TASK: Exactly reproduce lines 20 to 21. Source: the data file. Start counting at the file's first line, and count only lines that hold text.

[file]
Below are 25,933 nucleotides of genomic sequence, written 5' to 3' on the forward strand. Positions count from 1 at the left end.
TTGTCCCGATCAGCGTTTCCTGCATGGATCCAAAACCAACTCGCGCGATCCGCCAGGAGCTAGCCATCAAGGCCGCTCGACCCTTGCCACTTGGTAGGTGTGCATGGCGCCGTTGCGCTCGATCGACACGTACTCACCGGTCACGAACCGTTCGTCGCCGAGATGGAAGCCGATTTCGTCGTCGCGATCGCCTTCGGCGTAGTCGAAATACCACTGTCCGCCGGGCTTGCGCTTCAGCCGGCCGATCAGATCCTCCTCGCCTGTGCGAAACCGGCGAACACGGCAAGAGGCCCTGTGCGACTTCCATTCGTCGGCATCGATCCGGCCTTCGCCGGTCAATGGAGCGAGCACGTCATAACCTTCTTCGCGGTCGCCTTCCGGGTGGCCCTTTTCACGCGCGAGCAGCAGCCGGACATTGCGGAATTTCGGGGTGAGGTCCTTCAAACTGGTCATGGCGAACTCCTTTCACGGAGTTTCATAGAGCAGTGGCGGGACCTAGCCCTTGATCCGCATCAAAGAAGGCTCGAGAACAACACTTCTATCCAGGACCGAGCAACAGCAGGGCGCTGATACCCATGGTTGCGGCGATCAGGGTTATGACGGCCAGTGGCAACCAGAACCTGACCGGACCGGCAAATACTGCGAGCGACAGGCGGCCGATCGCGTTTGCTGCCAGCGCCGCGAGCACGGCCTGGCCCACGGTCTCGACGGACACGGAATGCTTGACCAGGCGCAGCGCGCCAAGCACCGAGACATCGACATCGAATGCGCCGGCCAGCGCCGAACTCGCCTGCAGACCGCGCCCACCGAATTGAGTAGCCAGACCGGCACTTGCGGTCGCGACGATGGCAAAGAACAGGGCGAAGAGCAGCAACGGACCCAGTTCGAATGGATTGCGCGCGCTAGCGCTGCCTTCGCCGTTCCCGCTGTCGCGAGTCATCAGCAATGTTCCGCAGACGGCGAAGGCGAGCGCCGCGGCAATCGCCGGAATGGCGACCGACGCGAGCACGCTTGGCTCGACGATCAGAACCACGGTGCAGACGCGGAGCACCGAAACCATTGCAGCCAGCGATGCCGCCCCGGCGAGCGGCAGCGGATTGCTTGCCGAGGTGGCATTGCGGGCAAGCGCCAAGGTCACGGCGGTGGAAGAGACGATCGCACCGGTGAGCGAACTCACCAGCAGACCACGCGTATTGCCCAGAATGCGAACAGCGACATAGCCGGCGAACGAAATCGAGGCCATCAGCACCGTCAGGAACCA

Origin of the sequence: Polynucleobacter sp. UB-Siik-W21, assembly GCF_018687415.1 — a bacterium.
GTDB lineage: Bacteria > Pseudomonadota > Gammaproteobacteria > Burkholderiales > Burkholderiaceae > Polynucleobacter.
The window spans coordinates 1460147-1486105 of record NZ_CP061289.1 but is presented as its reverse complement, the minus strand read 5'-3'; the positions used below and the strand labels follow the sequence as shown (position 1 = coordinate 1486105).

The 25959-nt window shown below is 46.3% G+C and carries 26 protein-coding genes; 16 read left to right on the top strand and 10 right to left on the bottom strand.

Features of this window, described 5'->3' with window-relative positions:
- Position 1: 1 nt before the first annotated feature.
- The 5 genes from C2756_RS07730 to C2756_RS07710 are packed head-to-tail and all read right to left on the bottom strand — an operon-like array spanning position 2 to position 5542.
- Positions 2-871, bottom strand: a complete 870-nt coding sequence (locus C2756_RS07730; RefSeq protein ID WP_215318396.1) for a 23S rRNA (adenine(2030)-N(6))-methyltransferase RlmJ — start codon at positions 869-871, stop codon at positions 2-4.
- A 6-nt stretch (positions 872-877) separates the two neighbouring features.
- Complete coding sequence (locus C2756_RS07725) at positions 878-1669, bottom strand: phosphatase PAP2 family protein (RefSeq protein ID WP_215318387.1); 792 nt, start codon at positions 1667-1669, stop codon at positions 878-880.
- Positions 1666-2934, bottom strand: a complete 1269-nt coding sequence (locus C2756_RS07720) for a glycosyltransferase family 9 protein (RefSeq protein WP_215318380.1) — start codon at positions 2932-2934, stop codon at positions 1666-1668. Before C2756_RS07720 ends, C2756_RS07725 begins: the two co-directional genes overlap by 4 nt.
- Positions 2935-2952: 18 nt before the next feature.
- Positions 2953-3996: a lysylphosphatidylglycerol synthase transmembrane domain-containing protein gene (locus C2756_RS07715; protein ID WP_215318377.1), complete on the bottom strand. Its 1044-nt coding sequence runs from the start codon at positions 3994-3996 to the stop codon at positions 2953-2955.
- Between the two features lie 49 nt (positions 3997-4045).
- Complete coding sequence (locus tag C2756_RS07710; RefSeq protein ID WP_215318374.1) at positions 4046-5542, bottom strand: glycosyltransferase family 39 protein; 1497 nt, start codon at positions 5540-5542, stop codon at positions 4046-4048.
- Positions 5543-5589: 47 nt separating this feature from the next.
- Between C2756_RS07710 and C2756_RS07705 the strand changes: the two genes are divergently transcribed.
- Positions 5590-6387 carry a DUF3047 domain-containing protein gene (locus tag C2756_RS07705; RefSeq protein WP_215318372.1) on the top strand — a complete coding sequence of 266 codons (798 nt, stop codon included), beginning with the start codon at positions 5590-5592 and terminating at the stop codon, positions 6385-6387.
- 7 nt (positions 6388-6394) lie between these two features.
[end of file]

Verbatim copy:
- Positions 5590-6387 carry a DUF3047 domain-containing protein gene (locus tag C2756_RS07705; RefSeq protein WP_215318372.1) on the top strand — a complete coding sequence of 266 codons (798 nt, stop codon included), beginning with the start codon at positions 5590-5592 and terminating at the stop codon, positions 6385-6387.
- 7 nt (positions 6388-6394) lie between these two features.